U2's setlist was fairly standard -- the notable inclusions were Out Of Control (more on that later) and an acoustic set of The First Time, Stuck In A Moment and Fast Cars.

By way of introducing "Miracle Drug", Bono told the crowd that Edge arrived in Dublin in a spaceship from the future. I bet Edge never tires of hearing that bit.

The guy standing next to me was attending his first U2 show and lost his father and sister in the past year; he was breaking down when the band played "Sometimes You Can't Make It On Your Own".

It happened to be Larry Mullen's birthday that day; at one point the band came out wearing "The Larry Mullen Band" t-shirts, a reference to the band's origins, when Larry posted a note on a high school bulletin board.

For whatever reason, Bono really raised the audience participation factor in this concert. He pulled up a ~8-10 year old girl to start off the "no more" chorus of Sunday Bloody Sunday. Some lady inside the oval was holding up a sign that said "Professor For Hire". Bono eventually noticed the sign, and asked her, "what do you mean by that?" She gave Bono a verbal version of her CV and a book. Bono then said something to the effect of "great, I get the books, Larry gets the girls and Adam has the large penis". Only now do I realize what I should have done; I should have held up a sign saying "I'm a prof too -- so what?" and tossed Bono the book I was reading. Sigh.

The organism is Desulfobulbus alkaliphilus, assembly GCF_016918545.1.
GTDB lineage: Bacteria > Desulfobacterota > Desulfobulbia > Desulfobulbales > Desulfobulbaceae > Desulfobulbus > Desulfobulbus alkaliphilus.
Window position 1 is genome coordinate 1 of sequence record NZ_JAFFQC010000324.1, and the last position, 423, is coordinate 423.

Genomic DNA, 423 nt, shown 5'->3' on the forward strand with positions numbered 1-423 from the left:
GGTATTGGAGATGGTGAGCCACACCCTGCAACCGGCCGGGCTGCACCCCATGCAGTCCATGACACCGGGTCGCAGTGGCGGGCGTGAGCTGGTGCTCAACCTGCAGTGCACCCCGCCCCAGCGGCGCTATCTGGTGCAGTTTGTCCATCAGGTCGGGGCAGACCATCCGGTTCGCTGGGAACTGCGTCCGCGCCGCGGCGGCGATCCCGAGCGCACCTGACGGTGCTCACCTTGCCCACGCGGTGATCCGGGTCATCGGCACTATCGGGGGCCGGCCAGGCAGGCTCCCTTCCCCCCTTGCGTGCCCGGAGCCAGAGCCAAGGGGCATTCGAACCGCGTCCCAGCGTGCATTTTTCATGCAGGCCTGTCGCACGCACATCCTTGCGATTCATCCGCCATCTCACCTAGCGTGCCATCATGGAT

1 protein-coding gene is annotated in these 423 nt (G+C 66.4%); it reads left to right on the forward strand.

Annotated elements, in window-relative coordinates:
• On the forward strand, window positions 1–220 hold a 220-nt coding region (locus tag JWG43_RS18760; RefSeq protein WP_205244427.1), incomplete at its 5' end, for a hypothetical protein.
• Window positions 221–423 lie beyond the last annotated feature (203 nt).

I was standing behind four girls who play in a band. Turns out they play for the somewhat well-known U2 cover band Exit, though I didn't know it at the time. (To their credit, they have been working on original material for a while now.) One of the girls actually recognized me from the show we mutually attended in Dublin. Fans who follow their favorite band around the globe are creepy.